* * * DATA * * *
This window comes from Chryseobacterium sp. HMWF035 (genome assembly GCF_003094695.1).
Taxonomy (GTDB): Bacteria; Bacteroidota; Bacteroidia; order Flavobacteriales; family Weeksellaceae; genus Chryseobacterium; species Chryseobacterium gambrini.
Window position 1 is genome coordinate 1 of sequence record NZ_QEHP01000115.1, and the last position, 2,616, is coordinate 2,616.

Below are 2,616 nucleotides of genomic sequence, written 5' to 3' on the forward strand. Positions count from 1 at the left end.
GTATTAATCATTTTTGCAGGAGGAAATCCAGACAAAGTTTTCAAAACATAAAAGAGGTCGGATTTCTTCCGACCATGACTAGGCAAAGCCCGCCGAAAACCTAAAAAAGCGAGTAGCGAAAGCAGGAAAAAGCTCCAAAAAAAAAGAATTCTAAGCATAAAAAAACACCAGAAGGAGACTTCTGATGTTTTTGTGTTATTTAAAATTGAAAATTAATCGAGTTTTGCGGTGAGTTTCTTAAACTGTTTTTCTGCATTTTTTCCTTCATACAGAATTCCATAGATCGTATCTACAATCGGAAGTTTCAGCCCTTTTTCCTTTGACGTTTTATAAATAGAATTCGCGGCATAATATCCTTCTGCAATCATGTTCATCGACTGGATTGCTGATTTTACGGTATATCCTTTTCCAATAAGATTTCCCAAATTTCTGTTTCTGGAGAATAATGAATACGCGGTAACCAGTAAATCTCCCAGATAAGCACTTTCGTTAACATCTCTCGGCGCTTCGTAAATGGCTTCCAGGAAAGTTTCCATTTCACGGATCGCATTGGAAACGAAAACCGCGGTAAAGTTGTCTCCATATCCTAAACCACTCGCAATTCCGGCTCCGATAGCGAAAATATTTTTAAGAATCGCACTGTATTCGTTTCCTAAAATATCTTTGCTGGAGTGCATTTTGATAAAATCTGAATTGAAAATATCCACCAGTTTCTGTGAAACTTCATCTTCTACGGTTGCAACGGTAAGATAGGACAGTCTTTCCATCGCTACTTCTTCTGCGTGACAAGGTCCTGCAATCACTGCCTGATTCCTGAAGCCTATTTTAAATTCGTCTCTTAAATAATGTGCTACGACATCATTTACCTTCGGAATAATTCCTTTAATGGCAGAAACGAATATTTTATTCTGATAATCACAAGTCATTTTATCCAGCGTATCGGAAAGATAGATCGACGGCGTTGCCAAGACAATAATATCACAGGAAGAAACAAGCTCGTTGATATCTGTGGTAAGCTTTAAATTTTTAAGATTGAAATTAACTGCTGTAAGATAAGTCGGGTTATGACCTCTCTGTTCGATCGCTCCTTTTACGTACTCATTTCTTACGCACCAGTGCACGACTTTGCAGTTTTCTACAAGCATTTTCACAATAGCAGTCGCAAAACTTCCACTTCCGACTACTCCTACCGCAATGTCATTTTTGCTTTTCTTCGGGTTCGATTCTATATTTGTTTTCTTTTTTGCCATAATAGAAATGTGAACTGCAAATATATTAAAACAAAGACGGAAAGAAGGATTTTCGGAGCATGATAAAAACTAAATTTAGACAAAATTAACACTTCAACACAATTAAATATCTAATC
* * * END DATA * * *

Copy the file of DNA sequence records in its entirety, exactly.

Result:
This window comes from Chryseobacterium sp. HMWF035 (genome assembly GCF_003094695.1).
Taxonomy (GTDB): Bacteria; Bacteroidota; Bacteroidia; order Flavobacteriales; family Weeksellaceae; genus Chryseobacterium; species Chryseobacterium gambrini.
Window position 1 is genome coordinate 1 of sequence record NZ_QEHP01000115.1, and the last position, 2,616, is coordinate 2,616.

Below are 2,616 nucleotides of genomic sequence, written 5' to 3' on the forward strand. Positions count from 1 at the left end.
GTATTAATCATTTTTGCAGGAGGAAATCCAGACAAAGTTTTCAAAACATAAAAGAGGTCGGATTTCTTCCGACCATGACTAGGCAAAGCCCGCCGAAAACCTAAAAAAGCGAGTAGCGAAAGCAGGAAAAAGCTCCAAAAAAAAAGAATTCTAAGCATAAAAAAACACCAGAAGGAGACTTCTGATGTTTTTGTGTTATTTAAAATTGAAAATTAATCGAGTTTTGCGGTGAGTTTCTTAAACTGTTTTTCTGCATTTTTTCCTTCATACAGAATTCCATAGATCGTATCTACAATCGGAAGTTTCAGCCCTTTTTCCTTTGACGTTTTATAAATAGAATTCGCGGCATAATATCCTTCTGCAATCATGTTCATCGACTGGATTGCTGATTTTACGGTATATCCTTTTCCAATAAGATTTCCCAAATTTCTGTTTCTGGAGAATAATGAATACGCGGTAACCAGTAAATCTCCCAGATAAGCACTTTCGTTAACATCTCTCGGCGCTTCGTAAATGGCTTCCAGGAAAGTTTCCATTTCACGGATCGCATTGGAAACGAAAACCGCGGTAAAGTTGTCTCCATATCCTAAACCACTCGCAATTCCGGCTCCGATAGCGAAAATATTTTTAAGAATCGCACTGTATTCGTTTCCTAAAATATCTTTGCTGGAGTGCATTTTGATAAAATCTGAATTGAAAATATCCACCAGTTTCTGTGAAACTTCATCTTCTACGGTTGCAACGGTAAGATAGGACAGTCTTTCCATCGCTACTTCTTCTGCGTGACAAGGTCCTGCAATCACTGCCTGATTCCTGAAGCCTATTTTAAATTCGTCTCTTAAATAATGTGCTACGACATCATTTACCTTCGGAATAATTCCTTTAATGGCAGAAACGAATATTTTATTCTGATAATCACAAGTCATTTTATCCAGCGTATCGGAAAGATAGATCGACGGCGTTGCCAAGACAATAATATCACAGGAAGAAACAAGCTCGTTGATATCTGTGGTAAGCTTTAAATTTTTAAGATTGAAATTAACTGCTGTAAGATAAGTCGGGTTATGACCTCTCTGTTCGATCGCTCCTTTTACGTACTCATTTCTTACGCACCAGTGCACGACTTTGCAGTTTTCTACAAGCATTTTCACAATAGCAGTCGCAAAACTTCCACTTCCGACTACTCCTACCGCAATGTCATTTTTGCTTTTCTTCGGGTTCGATTCTATATTTGTTTTCTTTTTTGCCATAATAGAAATGTGAACTGCAAATATATTAAAACAAAGACGGAAAGAAGGATTTTCGGAGCATGATAAAAACTAAATTTAGACAAAATTAACACTTCAACACAATTAAATATCTAATC